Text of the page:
Frankie Flack: Why commentary is killing business journalism
So last week, the Washington Post’s Ezra Klein, wunderkid (apparently, when writing about Ezra, there is a rule you must use the term “wunderkid”), walked away from the newspaper to create his own digital property. But Ezra is hardly an original; his departure lagged that of Walter Mossberg‘s decision to flee the confines of The Wall Street Journal for a brand-new outpost on the web: Re/code.
You might think that’s great news for flacks: new, high-profile outlets to pitch, billions of pixels worth of online real-estate to be filled. And that is good news, in the short term. I have a list of clients that I can’t wait to get Mossberg to write about. (Walt: give me a call. Lots to discuss.)
But over the long term, this trend is going to make my life more difficult. Ezra and Walt’s decisions to walk away from stable, well-financed journalistic institutions speaks to the power of their personal brands. And it’s not just those guys. Bill Simmons leveraged his everyman sports columns into Grantland, a standalone (though Disney-owned) sports-and-pop-culture site. It’s hip to be a digital pioneer.
But let’s be honest for a second here: neither Ezra nor Walt (nor Bill, for that matter) earned his kingdom based on good, old-fashioned journalism. They all created empires based on the way that they married their knowledge with commentary that clearly belies some opinions. Walt loves Apple. Bill loves the Celtics. Ezra wants nationalized health care. And those guys are all smart enough that we — as readers — are better off for their freedom to editorialize a bit.
Here’s where the problem comes in. Most of the folks covering business today, especially the young guns who see a role model in 29-year-old Ezra, aren’t experienced enough to pull off commentary. Especially in business coverage, which requires in-depth industry knowledge and more than a smattering of accounting know-how, taking sides is a dangerous endeavor. Hell, even the professionals do a crappy job of picking winners.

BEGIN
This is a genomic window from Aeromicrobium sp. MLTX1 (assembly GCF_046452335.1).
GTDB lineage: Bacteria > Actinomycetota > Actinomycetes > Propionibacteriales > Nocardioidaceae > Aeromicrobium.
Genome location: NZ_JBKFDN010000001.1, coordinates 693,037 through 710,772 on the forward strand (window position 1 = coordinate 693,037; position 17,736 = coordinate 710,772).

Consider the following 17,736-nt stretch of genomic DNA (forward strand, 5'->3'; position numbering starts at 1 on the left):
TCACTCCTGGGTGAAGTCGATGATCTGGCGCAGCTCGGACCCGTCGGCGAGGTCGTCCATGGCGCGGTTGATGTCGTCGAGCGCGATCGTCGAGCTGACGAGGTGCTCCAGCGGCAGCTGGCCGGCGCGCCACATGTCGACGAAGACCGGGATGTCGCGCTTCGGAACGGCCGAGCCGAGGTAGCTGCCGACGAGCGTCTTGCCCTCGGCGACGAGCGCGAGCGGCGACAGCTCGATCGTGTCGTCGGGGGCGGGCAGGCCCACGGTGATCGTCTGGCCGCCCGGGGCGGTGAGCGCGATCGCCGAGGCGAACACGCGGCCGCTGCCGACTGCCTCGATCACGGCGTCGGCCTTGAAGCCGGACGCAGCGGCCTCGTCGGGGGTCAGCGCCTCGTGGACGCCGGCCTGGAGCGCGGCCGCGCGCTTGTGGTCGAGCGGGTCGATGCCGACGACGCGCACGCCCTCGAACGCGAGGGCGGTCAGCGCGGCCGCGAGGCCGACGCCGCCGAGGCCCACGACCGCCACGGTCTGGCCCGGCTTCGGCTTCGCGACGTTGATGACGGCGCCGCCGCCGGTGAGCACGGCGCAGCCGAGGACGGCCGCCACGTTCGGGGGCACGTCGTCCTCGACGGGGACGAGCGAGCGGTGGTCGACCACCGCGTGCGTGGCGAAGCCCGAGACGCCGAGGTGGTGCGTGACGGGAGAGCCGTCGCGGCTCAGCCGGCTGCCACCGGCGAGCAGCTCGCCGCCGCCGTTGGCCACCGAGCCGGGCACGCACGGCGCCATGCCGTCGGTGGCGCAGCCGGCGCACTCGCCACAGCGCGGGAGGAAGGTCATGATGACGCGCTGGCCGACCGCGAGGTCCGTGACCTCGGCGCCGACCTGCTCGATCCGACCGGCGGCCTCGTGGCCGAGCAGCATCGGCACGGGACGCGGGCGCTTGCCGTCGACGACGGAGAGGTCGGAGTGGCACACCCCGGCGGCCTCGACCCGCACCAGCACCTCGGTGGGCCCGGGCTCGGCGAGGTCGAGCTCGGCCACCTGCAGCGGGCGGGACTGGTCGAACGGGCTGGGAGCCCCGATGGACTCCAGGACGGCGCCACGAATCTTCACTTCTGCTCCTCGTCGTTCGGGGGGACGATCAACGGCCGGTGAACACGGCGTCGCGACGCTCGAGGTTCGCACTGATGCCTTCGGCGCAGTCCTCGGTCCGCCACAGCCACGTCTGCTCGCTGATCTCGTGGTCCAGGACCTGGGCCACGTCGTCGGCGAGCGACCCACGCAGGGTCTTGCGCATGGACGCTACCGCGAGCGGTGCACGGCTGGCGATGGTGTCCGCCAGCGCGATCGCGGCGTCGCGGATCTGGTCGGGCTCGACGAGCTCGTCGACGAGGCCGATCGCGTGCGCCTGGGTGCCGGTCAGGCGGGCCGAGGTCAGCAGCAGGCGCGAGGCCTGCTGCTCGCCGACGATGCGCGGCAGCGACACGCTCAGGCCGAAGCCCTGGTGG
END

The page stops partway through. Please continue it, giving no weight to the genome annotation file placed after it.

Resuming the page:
So God forbid some 25-year-old reporter decides that his route to fame and fortune requires providing snark along with the numbers. I have my hands full just getting the facts out there in a way that folks can understand. If I have to contend with a new army of kids who think they need to smack a “good” or “bad” label on company they cover, I’m going to have to go looking for my bottle of gin.
This isn’t a product of my fevered mind, either. I was lunching with an erstwhile business journalist the other day, a guy who is now up in the ivory tower, teaching college kids the magic of the inverted pyramid and the danger of the anonymous source. I asked him what today’s generation of j-school students expected to do with themselves, given that the job outlook ain’t exactly what it used to be.
“Blogging,” he tells me, with just the slightest hint of an eye roll. “They all think they’ll be bloggers.”
And what Walt and Ezra and Bill have taught these kids about blogging is that you have to take sides, make your best argument, collect the eyeballs. The alternative? Building sources and trust and getting out there in your local community, really knowing the beat? That’s a great approach, and it’s lead to some wonderful, ground-level business journalism, especially in the past few years. A lot of that journalism has come from the network of Patch sites.
Of course, about a week ago, Patch’s longtime patron, AOL, foisted operations of the troubled network off on some other corporate entity, a huge vote of no-confidence. So it’s hard to blame any kid, looking to make a name and a paycheck, that concludes that Walt had it right and Patch had it wrong.
If that’s the case, well: I’d better figuring out where that gin is at.